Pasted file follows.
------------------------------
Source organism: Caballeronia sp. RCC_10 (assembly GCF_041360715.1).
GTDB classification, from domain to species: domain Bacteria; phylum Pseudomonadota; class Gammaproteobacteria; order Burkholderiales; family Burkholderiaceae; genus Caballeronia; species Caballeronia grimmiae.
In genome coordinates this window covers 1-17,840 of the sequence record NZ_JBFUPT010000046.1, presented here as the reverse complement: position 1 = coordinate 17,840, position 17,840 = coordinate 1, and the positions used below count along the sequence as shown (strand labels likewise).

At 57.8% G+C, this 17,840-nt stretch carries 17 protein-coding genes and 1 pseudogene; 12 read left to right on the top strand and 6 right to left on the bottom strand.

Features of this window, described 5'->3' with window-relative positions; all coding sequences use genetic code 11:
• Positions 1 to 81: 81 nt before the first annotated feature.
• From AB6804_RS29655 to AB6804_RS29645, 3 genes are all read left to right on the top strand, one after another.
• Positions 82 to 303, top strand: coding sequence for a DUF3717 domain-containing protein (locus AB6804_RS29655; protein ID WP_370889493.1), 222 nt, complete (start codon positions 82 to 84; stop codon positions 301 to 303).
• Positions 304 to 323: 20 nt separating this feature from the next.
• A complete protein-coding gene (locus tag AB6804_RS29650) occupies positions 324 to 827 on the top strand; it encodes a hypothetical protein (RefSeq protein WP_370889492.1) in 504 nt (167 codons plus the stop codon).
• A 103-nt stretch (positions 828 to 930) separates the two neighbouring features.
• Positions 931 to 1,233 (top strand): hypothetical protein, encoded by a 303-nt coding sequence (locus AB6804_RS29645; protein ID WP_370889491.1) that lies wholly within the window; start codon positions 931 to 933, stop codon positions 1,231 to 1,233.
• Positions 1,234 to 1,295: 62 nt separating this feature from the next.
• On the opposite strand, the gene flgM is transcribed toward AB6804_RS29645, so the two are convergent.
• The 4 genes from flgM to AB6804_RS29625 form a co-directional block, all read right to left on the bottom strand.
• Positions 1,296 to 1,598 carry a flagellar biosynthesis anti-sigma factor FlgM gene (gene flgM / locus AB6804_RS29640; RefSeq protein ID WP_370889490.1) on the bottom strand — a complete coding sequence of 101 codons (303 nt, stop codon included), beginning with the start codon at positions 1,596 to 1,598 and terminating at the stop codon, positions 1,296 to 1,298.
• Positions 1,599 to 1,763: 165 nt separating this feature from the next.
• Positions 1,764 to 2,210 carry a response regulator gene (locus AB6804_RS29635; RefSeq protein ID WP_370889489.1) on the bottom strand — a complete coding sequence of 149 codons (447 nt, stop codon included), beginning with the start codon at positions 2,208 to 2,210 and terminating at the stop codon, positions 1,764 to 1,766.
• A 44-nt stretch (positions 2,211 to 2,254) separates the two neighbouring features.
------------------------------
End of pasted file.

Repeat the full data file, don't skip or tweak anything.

Source organism: Caballeronia sp. RCC_10 (assembly GCF_041360715.1).
GTDB classification, from domain to species: domain Bacteria; phylum Pseudomonadota; class Gammaproteobacteria; order Burkholderiales; family Burkholderiaceae; genus Caballeronia; species Caballeronia grimmiae.
In genome coordinates this window covers 1-17,840 of the sequence record NZ_JBFUPT010000046.1, presented here as the reverse complement: position 1 = coordinate 17,840, position 17,840 = coordinate 1, and the positions used below count along the sequence as shown (strand labels likewise).

At 57.8% G+C, this 17,840-nt stretch carries 17 protein-coding genes and 1 pseudogene; 12 read left to right on the top strand and 6 right to left on the bottom strand.

Features of this window, described 5'->3' with window-relative positions; all coding sequences use genetic code 11:
• Positions 1 to 81: 81 nt before the first annotated feature.
• From AB6804_RS29655 to AB6804_RS29645, 3 genes are all read left to right on the top strand, one after another.
• Positions 82 to 303, top strand: coding sequence for a DUF3717 domain-containing protein (locus AB6804_RS29655; protein ID WP_370889493.1), 222 nt, complete (start codon positions 82 to 84; stop codon positions 301 to 303).
• Positions 304 to 323: 20 nt separating this feature from the next.
• A complete protein-coding gene (locus tag AB6804_RS29650) occupies positions 324 to 827 on the top strand; it encodes a hypothetical protein (RefSeq protein WP_370889492.1) in 504 nt (167 codons plus the stop codon).
• A 103-nt stretch (positions 828 to 930) separates the two neighbouring features.
• Positions 931 to 1,233 (top strand): hypothetical protein, encoded by a 303-nt coding sequence (locus AB6804_RS29645; protein ID WP_370889491.1) that lies wholly within the window; start codon positions 931 to 933, stop codon positions 1,231 to 1,233.
• Positions 1,234 to 1,295: 62 nt separating this feature from the next.
• On the opposite strand, the gene flgM is transcribed toward AB6804_RS29645, so the two are convergent.
• The 4 genes from flgM to AB6804_RS29625 form a co-directional block, all read right to left on the bottom strand.
• Positions 1,296 to 1,598 carry a flagellar biosynthesis anti-sigma factor FlgM gene (gene flgM / locus AB6804_RS29640; RefSeq protein ID WP_370889490.1) on the bottom strand — a complete coding sequence of 101 codons (303 nt, stop codon included), beginning with the start codon at positions 1,596 to 1,598 and terminating at the stop codon, positions 1,296 to 1,298.
• Positions 1,599 to 1,763: 165 nt separating this feature from the next.
• Positions 1,764 to 2,210 carry a response regulator gene (locus AB6804_RS29635; RefSeq protein ID WP_370889489.1) on the bottom strand — a complete coding sequence of 149 codons (447 nt, stop codon included), beginning with the start codon at positions 2,208 to 2,210 and terminating at the stop codon, positions 1,764 to 1,766.
• A 44-nt stretch (positions 2,211 to 2,254) separates the two neighbouring features.